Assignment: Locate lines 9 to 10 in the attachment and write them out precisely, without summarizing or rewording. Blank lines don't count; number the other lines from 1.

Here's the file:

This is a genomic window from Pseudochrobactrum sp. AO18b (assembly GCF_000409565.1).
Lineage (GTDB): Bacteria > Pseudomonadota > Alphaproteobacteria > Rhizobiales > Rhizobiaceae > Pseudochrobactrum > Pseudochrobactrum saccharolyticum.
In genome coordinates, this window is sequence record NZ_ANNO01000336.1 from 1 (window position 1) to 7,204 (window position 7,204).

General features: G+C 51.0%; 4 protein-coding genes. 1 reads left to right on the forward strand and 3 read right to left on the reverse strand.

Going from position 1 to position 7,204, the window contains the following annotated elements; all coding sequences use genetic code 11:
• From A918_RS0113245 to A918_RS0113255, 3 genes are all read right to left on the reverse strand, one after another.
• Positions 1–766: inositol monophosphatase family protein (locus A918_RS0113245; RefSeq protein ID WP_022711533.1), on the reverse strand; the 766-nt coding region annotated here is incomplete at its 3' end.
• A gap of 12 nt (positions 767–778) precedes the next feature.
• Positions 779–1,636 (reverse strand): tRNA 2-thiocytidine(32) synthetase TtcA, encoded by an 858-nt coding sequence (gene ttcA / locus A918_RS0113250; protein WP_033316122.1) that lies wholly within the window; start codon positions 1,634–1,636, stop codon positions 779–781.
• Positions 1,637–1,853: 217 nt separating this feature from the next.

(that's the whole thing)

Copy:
• Positions 779–1,636 (reverse strand): tRNA 2-thiocytidine(32) synthetase TtcA, encoded by an 858-nt coding sequence (gene ttcA / locus A918_RS0113250; protein WP_033316122.1) that lies wholly within the window; start codon positions 1,634–1,636, stop codon positions 779–781.
• Positions 1,637–1,853: 217 nt separating this feature from the next.